Originally Posted by Amy in NH
We all use "teachable moments", so in some ways we all unschool.
<...> But we are certainly very busy unschooling with the rest of our time.
Just to be clear - this is *not* unschooling. Unschooling is not something you can do in beween your parent-required lessons - it's not another word for hanging out with your kids and doing things that interest them. That's part of what happens when you unschool, but it also happens when you school at home or school at all.
It's like saying that you eat meat for two meals each day but in between those meals you're a vegetarian. You're not - you're an omnivore, even if you aren't eating meat at that moment.
Unschooling is a lifestyle, and it's really defined by the absence of required academics, more than what you actually do instead of those required academics.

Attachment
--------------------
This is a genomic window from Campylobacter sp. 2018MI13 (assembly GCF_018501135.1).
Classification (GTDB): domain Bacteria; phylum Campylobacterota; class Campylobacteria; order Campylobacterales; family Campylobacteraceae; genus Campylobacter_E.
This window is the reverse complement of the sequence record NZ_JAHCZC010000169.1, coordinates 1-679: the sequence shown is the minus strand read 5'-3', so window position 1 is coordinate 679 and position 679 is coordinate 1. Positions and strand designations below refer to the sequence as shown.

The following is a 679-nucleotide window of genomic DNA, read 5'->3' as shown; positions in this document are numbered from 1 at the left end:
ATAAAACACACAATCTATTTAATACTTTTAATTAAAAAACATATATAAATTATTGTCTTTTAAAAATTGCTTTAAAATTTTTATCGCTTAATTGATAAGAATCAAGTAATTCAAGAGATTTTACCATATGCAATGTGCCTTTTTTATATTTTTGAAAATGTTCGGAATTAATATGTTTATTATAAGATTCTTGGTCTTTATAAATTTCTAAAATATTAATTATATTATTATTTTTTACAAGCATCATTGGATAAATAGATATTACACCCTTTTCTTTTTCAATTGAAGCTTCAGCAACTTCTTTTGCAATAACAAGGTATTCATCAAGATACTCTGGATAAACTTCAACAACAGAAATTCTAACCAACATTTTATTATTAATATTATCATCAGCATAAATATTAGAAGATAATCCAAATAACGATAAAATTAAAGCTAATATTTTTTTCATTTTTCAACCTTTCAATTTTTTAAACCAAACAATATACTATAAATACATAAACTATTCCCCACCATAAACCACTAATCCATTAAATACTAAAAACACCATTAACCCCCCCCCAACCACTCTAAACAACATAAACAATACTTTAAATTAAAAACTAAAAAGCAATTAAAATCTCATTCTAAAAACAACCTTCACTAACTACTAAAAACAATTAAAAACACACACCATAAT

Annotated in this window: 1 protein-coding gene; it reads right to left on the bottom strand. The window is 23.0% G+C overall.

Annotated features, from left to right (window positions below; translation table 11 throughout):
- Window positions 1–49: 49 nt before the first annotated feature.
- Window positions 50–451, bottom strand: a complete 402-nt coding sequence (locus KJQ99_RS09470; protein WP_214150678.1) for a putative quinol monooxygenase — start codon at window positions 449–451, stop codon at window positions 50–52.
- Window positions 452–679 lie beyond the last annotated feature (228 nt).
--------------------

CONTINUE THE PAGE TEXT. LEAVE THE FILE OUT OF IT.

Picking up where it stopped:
Unschooling is not about "teachable moments", either. If my kid makes cookies, it's about cookies, and if I saw this as an opportunity to teach her about fractions and maybe work on some reading skills, that would be working on my agenda, not hers.
I chose unschooling because I saw it as part of the natural progression of child-led weaning, toilet-training, and everything else. I also went to a school for a couple years where a lot of the learning was more child-led than traditional schools, and that opening my eyes a bit to the possibilities. As a kid, I remember being so fascinated with so many things, and not having the time to explore them all... and most of my time in school seemed to be a waste of time, and really boring.
I also read Summerhill, a long time ago...